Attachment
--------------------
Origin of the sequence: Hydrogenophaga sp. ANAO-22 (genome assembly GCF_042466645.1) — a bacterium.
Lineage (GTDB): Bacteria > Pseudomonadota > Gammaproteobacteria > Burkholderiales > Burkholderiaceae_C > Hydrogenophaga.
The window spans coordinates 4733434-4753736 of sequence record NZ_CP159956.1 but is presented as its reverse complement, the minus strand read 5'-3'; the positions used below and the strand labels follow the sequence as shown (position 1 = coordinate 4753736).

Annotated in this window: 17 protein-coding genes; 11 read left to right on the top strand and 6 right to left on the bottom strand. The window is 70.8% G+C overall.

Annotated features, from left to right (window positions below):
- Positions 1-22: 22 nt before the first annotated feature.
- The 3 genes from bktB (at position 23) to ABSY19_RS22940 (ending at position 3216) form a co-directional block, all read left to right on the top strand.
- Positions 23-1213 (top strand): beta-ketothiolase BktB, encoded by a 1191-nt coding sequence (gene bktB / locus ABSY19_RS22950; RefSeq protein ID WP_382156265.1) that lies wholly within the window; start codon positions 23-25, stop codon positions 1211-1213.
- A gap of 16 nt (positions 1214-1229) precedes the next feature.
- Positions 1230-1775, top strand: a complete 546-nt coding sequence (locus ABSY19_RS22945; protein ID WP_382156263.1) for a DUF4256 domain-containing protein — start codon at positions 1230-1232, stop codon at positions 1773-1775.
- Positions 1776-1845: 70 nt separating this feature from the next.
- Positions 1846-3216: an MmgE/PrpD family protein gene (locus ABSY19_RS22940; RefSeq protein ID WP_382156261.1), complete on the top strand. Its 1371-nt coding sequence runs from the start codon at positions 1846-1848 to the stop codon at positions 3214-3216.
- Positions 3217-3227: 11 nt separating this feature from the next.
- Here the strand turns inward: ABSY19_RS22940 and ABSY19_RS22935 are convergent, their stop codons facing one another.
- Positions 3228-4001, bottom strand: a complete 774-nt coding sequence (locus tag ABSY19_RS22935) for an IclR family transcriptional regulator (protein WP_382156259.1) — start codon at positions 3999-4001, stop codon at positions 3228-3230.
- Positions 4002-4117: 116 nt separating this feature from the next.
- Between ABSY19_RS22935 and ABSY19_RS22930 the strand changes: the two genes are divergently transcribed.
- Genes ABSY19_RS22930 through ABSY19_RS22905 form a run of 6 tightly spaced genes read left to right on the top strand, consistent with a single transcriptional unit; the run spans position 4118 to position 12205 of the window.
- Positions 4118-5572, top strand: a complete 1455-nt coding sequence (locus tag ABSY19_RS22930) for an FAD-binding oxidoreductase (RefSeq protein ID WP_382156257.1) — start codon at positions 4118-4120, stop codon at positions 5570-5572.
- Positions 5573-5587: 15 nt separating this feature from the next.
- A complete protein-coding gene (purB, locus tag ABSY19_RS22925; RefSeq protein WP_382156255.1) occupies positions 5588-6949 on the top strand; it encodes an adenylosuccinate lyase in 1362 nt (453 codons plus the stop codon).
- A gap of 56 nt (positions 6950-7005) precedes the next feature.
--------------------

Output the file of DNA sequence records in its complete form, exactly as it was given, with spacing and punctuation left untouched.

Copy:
Origin of the sequence: Hydrogenophaga sp. ANAO-22 (genome assembly GCF_042466645.1) — a bacterium.
Lineage (GTDB): Bacteria > Pseudomonadota > Gammaproteobacteria > Burkholderiales > Burkholderiaceae_C > Hydrogenophaga.
The window spans coordinates 4733434-4753736 of sequence record NZ_CP159956.1 but is presented as its reverse complement, the minus strand read 5'-3'; the positions used below and the strand labels follow the sequence as shown (position 1 = coordinate 4753736).

Annotated in this window: 17 protein-coding genes; 11 read left to right on the top strand and 6 right to left on the bottom strand. The window is 70.8% G+C overall.

Annotated features, from left to right (window positions below):
- Positions 1-22: 22 nt before the first annotated feature.
- The 3 genes from bktB (at position 23) to ABSY19_RS22940 (ending at position 3216) form a co-directional block, all read left to right on the top strand.
- Positions 23-1213 (top strand): beta-ketothiolase BktB, encoded by a 1191-nt coding sequence (gene bktB / locus ABSY19_RS22950; RefSeq protein ID WP_382156265.1) that lies wholly within the window; start codon positions 23-25, stop codon positions 1211-1213.
- A gap of 16 nt (positions 1214-1229) precedes the next feature.
- Positions 1230-1775, top strand: a complete 546-nt coding sequence (locus ABSY19_RS22945; protein ID WP_382156263.1) for a DUF4256 domain-containing protein — start codon at positions 1230-1232, stop codon at positions 1773-1775.
- Positions 1776-1845: 70 nt separating this feature from the next.
- Positions 1846-3216: an MmgE/PrpD family protein gene (locus ABSY19_RS22940; RefSeq protein ID WP_382156261.1), complete on the top strand. Its 1371-nt coding sequence runs from the start codon at positions 1846-1848 to the stop codon at positions 3214-3216.
- Positions 3217-3227: 11 nt separating this feature from the next.
- Here the strand turns inward: ABSY19_RS22940 and ABSY19_RS22935 are convergent, their stop codons facing one another.
- Positions 3228-4001, bottom strand: a complete 774-nt coding sequence (locus tag ABSY19_RS22935) for an IclR family transcriptional regulator (protein WP_382156259.1) — start codon at positions 3999-4001, stop codon at positions 3228-3230.
- Positions 4002-4117: 116 nt separating this feature from the next.
- Between ABSY19_RS22935 and ABSY19_RS22930 the strand changes: the two genes are divergently transcribed.
- Genes ABSY19_RS22930 through ABSY19_RS22905 form a run of 6 tightly spaced genes read left to right on the top strand, consistent with a single transcriptional unit; the run spans position 4118 to position 12205 of the window.
- Positions 4118-5572, top strand: a complete 1455-nt coding sequence (locus tag ABSY19_RS22930) for an FAD-binding oxidoreductase (RefSeq protein ID WP_382156257.1) — start codon at positions 4118-4120, stop codon at positions 5570-5572.
- Positions 5573-5587: 15 nt separating this feature from the next.
- A complete protein-coding gene (purB, locus tag ABSY19_RS22925; RefSeq protein WP_382156255.1) occupies positions 5588-6949 on the top strand; it encodes an adenylosuccinate lyase in 1362 nt (453 codons plus the stop codon).
- A gap of 56 nt (positions 6950-7005) precedes the next feature.